7. 1956-57 North Carolina Tar Heels. Went 32-0 and won the NCAA title. Maybe the most overlooked dominant team in the history of the sport. The Tar Heels, coached by Frank McGuire, are led by Lennie Rosenbluth's 28.0 points per game and Pete Brennan's 10.4 boards average (Rosenbluth's 895 points that season is still a school record). UNC took down Wilt Chamberlain and Kansas in the title game, a triple-overtime 54-53 burner. And people think today's game is too slow. Prior to the title game, UNC beats Yale, Canisius, Syracuse and Michigan State -- a Final Four game that also needed three overtimes to be settled.

8. 1978-79 Indiana State Sycamores. Went 33-1 and lost in the championship game. The Larry Bird team. A No. 1 seed in a 40-team bracket, ISU's loss to Michigan State is considered by many to be the most important game in college basketball history. Indiana State beat Virginia Tech, Oklahoma, Arkansas -- which failed to sink a shot at the buzzer -- and DePaul before falling to the Spartans. Bird had an incredible tournament despite playing with a broken thumb.

9. 2014-15 Kentucky Wildcats. Currently at 30-0 and will be the No. 1 overall seed in the NCAA Tournament. We don't know what fate holds for this group, but in terms of size, talent, depth and athleticism, it's clearly deserving to be in the top 10. If UK were to run the table, an argument could be had they're top-three all-time among this group.

10. 1967-68 Houston Cougars. Went 31-2 and lost in the Final Four. This Cougars team had to play maybe the best team ever twice, the '67-68 UCLA Bruins, and managed to get to the Final Four without a loss all season. But then it fell 101-69, bested by the Bruins who dropped their only game that year in January -- to this very Houston team. "The Game of the Century" was played at the Astrodome. Houston, led by Elvin Hayes, who averaged an outrageous 36.8 points and 18.9 rebounds that season, beat  Loyola-Chicago, Louisville and TCU before losing its final two games of the season; the deflated Cougars lost in the consolation game to Ohio State.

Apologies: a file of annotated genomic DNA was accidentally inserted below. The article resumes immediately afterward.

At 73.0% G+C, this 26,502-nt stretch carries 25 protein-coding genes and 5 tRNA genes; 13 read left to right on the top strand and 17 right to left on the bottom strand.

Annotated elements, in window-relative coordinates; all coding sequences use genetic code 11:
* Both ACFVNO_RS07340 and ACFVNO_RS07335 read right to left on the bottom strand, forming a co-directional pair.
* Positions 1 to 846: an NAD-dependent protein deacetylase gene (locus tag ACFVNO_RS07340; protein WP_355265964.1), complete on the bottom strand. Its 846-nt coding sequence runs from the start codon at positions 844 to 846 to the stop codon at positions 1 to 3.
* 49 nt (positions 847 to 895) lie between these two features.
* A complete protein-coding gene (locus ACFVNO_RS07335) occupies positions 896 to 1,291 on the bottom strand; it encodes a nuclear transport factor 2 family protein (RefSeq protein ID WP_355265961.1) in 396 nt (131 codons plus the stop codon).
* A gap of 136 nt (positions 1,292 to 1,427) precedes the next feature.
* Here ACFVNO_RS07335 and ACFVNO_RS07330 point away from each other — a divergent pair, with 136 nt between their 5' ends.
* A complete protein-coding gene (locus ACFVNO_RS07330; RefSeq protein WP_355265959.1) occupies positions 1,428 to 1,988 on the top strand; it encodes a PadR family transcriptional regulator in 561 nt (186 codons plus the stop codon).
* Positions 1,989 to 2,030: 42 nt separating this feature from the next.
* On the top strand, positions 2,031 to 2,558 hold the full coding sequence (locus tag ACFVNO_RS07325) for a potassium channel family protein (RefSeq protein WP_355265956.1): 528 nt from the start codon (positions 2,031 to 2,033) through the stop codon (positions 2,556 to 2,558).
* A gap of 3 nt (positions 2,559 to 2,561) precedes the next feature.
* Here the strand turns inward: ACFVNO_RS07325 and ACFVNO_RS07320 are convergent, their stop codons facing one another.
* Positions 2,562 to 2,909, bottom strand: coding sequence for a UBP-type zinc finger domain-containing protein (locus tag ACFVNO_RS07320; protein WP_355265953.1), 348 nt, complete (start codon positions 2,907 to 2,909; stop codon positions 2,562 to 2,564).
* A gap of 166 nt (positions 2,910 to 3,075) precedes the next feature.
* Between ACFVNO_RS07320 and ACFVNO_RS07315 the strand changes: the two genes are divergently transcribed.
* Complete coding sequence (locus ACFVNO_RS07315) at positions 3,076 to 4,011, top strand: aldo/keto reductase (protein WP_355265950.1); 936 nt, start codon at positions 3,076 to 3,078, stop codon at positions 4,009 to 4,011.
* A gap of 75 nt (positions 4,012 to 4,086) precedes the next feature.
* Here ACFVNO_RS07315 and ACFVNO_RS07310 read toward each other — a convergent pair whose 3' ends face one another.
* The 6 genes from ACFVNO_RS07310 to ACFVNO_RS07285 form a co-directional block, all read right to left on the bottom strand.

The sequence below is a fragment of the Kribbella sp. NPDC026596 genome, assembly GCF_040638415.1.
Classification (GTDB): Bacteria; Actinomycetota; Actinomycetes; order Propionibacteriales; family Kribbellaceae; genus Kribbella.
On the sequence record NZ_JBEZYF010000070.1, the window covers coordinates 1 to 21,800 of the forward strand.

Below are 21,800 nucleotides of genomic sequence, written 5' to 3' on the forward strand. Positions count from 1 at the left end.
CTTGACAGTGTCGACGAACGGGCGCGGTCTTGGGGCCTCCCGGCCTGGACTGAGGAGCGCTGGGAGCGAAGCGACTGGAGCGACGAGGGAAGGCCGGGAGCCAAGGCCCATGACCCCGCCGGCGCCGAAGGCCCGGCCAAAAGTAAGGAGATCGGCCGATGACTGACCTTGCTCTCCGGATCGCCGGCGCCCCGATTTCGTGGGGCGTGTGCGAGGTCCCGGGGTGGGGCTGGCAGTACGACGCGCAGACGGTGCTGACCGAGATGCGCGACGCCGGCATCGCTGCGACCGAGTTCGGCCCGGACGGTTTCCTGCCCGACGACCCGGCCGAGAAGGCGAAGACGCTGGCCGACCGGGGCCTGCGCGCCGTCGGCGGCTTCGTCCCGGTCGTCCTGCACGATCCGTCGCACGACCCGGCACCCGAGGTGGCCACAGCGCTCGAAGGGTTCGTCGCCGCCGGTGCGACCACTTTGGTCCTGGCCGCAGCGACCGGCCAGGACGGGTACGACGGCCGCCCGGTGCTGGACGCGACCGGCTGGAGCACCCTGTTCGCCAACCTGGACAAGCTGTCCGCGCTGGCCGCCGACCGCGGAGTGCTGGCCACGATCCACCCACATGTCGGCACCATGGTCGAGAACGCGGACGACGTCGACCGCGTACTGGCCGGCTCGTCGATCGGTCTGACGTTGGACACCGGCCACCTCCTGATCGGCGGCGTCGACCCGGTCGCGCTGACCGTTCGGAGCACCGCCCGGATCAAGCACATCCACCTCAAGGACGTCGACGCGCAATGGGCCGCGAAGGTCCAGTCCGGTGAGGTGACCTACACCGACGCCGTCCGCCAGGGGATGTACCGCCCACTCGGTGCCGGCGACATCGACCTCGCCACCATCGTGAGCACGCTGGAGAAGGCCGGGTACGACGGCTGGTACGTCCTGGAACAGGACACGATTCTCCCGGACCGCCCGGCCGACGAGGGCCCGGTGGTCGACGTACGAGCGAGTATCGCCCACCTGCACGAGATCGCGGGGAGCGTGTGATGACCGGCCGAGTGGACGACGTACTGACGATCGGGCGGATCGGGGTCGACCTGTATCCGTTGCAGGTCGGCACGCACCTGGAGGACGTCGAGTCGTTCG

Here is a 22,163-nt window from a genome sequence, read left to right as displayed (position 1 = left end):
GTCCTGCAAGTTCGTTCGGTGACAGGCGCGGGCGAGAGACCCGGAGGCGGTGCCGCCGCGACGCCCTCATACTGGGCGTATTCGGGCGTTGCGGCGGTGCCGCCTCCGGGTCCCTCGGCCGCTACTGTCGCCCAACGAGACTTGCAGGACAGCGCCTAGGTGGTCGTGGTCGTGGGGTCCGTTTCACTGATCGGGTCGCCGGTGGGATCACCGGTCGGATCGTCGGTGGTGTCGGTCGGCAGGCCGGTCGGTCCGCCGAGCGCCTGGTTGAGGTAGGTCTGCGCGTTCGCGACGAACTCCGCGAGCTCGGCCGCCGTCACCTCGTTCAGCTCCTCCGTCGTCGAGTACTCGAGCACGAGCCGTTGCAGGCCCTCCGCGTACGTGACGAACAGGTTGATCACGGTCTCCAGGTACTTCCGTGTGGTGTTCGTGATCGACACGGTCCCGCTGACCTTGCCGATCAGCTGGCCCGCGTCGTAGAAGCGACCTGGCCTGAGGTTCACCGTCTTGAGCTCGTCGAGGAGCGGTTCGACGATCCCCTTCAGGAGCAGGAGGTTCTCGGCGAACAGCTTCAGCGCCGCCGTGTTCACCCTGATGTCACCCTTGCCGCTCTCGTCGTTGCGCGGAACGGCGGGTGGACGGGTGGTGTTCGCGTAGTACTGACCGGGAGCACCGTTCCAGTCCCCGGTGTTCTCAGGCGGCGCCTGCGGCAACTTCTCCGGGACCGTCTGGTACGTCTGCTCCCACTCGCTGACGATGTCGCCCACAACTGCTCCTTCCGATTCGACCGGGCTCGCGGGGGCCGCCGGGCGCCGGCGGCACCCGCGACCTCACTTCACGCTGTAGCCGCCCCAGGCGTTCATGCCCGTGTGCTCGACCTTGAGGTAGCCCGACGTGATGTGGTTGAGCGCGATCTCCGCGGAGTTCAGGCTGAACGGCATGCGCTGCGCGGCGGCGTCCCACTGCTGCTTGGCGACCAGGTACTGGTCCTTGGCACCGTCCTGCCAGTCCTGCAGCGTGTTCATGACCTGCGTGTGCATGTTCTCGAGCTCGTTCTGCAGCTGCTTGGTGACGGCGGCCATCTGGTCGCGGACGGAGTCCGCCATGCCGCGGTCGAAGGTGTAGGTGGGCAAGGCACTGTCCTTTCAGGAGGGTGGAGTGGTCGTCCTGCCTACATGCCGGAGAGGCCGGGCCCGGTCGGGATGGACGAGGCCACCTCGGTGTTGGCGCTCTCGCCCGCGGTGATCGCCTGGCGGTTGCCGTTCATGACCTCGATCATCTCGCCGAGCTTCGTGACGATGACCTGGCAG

11. 1963-64 UCLA Bruins. Went 30-0 and won the NCAA title. The group that became the first national champion of the 10 John Wooden would coach. The Bruins were led by tourney MOP Walt Hazzard and backcourt mate Gail Goodrich. UCLA knocked off Seattle -- its first win of what would become an outrageous, never-to-be-done-again record of 38 straight tournament victories -- and then San Francisco and Kansas State before beating Duke 98-83 in the final game of the season.

12. 2013-14 Wichita State Shockers. Went 35-1 and lost in the Round of 32. The Shockers' 35-0 start is the best, for now, in the history of the sport. Playing in the Missouri Valley, Gregg Marshall's team was led by 2014 NBA pick Cleanthony Early, in addition to league player of the year Fred VanVleet. Ron Baker and Tekele Cotton also comprised a group that was only truly threatened with losing once all regular season. The end came when WSU got the worst draw possible -- a second-game matchup in the NCAAs against eighth-seeded Kentucky, which underperformed all season but wound up making a run to the title game. These Shockers were damn good, and history will view them kindly.

13. 1975-76 Rutgers Scarlet Knights. Went 31-2 and lost in the Final Four. Forgotten to an extent because they were that other undefeated team in the year Indiana did not lose. But like the '67-68 Houston team, Rutgers reached the Final Four without a loss, only to go on and drop its national semifinal game and then the consolation game. The Scarlet Knights beat Princeton, UConn and VMI before falling to Michigan and UCLA. It's likely 1976 will go down as the only time the Final Four ever hosts two undefeated teams.

The 1975-76 Indiana Hoosiers still carry a big legacy -- the last unbeaten team. (USATSI)